If shorter pieces qualify for Maguire’s aims, he should check out Bertha Manninen (https://webapp4.asu.edu/directory/person/968301) in Psychology Today (on parenthood, abortion, and philosophical psych): https://www.psychologytoday.com/blog/the-birth-wisdom and on Huffington Post (recent, more to come): http://www.huffingtonpost.com/bertha-alvarez-manninen/an-open-letter-to-marco-r_b_8055884.html.
Also, lots of public philosophy is going on via video and podcasts, especially the latter. A person to check out is Dr. Tommy Curry of Texas A&M (http://philosophy.tamu.edu/html/bio-Curry.html), who is a frequent guest on the Rob Redding Show. Redding is big in Atlanta, but now via the Web, not only there. Curry’s been prolific in his contributions both with Redding and with other outlets. His work covers a number of areas, but one piece that isn’t political philosophy or moral philosophy, except maybe the latter in a broad sense, is his critique of Beyonce as a role model: https://www.youtube.com/watch?v=nkHDiP8wwIQ.
I love to write and philosophers prioritize the written word. As a mentor has directed me, however, it’s important to look to radio and especially television. If you want public engagement and impact, he said, “some people read the paper. Many more people watch television.” New media are crucial for the today’s phase of public philosophy.
Good luck, Barry! This is important work! Be in touch if I can be of any help or support.
P.S./F.Y.I. My own love of public philosophy motivated a recent newspaper piece: http://etw.li/1Pgc9ZI, my latest book: http://etw.li/1UVnp16, and my podcast, Philosophy Bakes Bread: http://etw.li/1QMWD7X.Report
We have three things here at the Prindle Institute for Ethics that might count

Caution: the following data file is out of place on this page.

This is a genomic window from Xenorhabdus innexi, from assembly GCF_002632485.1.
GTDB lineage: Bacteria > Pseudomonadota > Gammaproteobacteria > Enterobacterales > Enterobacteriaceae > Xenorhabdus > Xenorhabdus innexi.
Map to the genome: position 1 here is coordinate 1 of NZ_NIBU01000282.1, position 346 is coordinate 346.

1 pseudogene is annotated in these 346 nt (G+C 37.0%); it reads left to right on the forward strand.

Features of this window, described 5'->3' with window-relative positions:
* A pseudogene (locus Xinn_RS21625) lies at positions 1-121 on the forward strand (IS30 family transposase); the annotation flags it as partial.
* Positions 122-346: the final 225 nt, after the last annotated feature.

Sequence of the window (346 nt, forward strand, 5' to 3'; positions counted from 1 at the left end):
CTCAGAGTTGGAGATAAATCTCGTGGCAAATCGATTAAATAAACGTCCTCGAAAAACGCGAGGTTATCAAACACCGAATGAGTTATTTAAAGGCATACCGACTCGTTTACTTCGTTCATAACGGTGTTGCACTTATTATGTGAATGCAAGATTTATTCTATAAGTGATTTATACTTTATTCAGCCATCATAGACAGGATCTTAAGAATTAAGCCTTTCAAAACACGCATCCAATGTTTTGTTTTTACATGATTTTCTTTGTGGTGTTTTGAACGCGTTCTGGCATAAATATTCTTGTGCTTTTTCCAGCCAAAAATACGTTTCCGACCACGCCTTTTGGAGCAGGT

1. The Prindle Post – we pay philosophers (and scholars from other disciplines) for columns related to ethics. I’m linking below to Claudia Mills’ recent post.
2. Examining Ethics – a podcast that discusses all things ethics. We just launched episode three yesterday.
3. Young Philosophers – a video lecture series that includes introductory talks.
Do videos count?
This is one of our most popular videos at Wireless Philosophy:
Hello. I’m a founder of the Laboratory of the Philosophycal Techniques in Saint-Petersburg. The work group’s aim is practice of the various philosophycal techniques (both historical and contemporary) and the study of the changes in thinking within the framework of this techniques. Is there an email address to send essay? I will be grateful if you can send me this information.Report
Some philosophers of biology have spent considerable effort writing for the public about evolution and creationism. Michael Ruse and Elliot Sober would be two of the most important.Report
I suspect “non-philosophers” ought to read “non-academics”. I’ve written quite a bit aimed at non-philosophers, but it tends to presuppose a tad too much mathematics to be called “public” philosophy!Report